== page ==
Before the accident, this bedroom was the centre of our universe. We'd share everything, devise projects and make beautiful love. It was our fortress, our haven, us against the world. Now, alone in the darkness, dead from the waist down, I’d gladly burn it to the ground. This is who I am now: a broken cuckolded cripple with no place to call home.
I hear a key in the front door. At least she's back.
I saw nobility in telling my wife over a wine-fuelled lunch that I recognised she had needs I could no longer fulfil. My suggestion that she should make some arrangements seemingly fell on deaf ears. However, my newfound X-ray vision saw in the shape of her mouth and her flimsy objections that it had crossed her mind. She'd been my rock since the accident but when I couldn't even face the mirror, it was difficult to believe that someone could still love me.
I didn’t fully realise then, but for all its drunken bravado that conversation was a test of her love. Those words could not be unsaid however much I regretted them. In time she arranged a meeting with someone online. I didn’t ask for details and she always deleted her history. But tonight's the night.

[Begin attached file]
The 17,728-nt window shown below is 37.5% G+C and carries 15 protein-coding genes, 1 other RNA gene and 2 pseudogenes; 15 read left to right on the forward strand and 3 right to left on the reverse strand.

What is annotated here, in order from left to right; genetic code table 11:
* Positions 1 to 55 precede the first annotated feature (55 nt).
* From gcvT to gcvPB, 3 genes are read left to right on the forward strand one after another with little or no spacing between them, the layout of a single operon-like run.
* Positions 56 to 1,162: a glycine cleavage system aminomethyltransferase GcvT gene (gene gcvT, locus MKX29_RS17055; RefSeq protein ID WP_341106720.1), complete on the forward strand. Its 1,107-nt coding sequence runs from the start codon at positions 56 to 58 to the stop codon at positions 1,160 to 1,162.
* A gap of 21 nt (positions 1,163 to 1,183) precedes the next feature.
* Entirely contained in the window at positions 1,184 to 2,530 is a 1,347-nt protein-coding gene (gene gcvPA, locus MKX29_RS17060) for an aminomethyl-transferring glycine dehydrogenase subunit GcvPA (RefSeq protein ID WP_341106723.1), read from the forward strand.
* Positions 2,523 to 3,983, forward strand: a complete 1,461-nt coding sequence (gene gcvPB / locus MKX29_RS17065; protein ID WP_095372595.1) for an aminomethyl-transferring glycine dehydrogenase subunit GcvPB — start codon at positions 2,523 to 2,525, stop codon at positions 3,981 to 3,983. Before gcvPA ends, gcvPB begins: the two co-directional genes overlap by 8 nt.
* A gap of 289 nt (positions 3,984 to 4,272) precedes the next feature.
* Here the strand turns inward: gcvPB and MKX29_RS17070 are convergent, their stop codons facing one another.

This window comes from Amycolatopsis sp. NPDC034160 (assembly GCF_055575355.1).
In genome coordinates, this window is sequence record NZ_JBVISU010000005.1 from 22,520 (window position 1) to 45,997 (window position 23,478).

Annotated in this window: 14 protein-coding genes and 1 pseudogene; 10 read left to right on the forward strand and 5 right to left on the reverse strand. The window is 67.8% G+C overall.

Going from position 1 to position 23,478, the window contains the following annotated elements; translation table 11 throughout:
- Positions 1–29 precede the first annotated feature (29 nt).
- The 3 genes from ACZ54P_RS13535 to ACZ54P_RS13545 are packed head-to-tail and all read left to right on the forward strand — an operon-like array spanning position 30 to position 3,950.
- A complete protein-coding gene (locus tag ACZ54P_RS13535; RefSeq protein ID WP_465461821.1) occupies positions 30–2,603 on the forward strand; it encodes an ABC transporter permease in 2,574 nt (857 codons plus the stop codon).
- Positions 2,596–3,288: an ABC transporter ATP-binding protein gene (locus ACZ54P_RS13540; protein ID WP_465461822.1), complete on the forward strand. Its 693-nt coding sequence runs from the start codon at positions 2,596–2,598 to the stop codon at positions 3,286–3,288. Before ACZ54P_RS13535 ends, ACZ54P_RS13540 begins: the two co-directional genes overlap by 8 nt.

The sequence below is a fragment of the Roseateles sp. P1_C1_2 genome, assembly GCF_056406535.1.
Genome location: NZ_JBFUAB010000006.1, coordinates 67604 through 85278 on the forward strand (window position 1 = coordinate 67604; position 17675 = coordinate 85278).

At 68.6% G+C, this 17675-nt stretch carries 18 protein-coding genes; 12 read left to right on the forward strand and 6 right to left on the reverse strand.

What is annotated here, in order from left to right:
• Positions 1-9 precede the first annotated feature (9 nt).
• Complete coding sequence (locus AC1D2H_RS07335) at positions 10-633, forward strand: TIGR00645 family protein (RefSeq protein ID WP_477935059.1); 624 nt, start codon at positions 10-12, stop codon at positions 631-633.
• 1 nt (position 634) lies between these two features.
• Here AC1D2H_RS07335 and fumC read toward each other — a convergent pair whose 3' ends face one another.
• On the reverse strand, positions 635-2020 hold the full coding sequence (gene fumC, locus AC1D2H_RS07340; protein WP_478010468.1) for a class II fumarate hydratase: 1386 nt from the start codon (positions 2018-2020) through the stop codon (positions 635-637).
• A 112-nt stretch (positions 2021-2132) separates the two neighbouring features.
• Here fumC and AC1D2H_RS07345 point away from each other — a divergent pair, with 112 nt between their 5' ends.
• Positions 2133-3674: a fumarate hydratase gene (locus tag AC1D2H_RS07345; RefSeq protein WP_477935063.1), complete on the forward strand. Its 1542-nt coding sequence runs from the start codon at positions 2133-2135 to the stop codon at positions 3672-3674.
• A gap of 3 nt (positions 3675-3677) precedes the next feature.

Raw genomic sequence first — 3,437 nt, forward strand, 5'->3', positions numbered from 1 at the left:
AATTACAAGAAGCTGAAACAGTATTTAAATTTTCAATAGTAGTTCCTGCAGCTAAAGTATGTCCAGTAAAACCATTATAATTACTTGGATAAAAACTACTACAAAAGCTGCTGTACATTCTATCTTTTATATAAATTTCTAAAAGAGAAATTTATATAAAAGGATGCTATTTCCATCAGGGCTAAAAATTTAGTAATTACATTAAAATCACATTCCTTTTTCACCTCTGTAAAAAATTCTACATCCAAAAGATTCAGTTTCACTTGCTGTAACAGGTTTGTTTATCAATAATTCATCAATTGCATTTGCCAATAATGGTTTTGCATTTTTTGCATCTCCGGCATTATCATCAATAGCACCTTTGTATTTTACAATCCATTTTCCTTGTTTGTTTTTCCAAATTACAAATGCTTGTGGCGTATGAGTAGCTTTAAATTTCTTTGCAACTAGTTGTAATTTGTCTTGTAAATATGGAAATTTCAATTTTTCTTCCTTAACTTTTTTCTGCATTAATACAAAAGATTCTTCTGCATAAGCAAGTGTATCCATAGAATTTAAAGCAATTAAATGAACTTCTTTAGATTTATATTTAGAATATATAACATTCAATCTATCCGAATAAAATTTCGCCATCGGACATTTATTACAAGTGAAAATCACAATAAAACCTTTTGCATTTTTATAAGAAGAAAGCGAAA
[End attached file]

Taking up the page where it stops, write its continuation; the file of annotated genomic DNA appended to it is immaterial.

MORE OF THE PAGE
She enters our bedroom and clambers into bed snuggling up to me. She hasn’t even showered. I hold my breath. I can not bear to touch her and lie corpse-like, rigid. She kisses me sensing the tears that have gathered on my face.
"Are you okay?" she whispers.
Angry unplanned words fly from my mouth like machine gun fire.
"No, I am not okay,” I yell, “I am a broken man. My life is fucked." My useless body jerks with silent sobs and raging emotions.
She switches on her bedside lamp.
She looks down at me with those deep blue eyes of hers. They seem so full of compassion even to my newfound gifts.
"I couldn't go through with it," she says gently, "it felt wrong. I wanted to be with you. I love you.”
I relax into her embrace and feel the soft warmth of her body. I'd shunned all physical contact. It was a painful reminder of the man I am and used to be. I'd forgotten this little heaven.
“It's how you react to the accident that counts,” she says, softly. “ It's your decision.” How had I been so blind to this simple truth? Guilt and regret overwhelm me.
“I'm sorry,” I mumble. “I love you.”
“It's not your body, it's your head. Focus on what you have, not what you've lost. You've shut me out. Let me back in.”
My heart aches with sorrow at all I'd put her through. Her tears fall on my face as we gaze into each other's eyes. We don’t need more words. I feel that wonderful unbreakable bond again. We share a long lingering kiss full of tenderness and love.
I am home again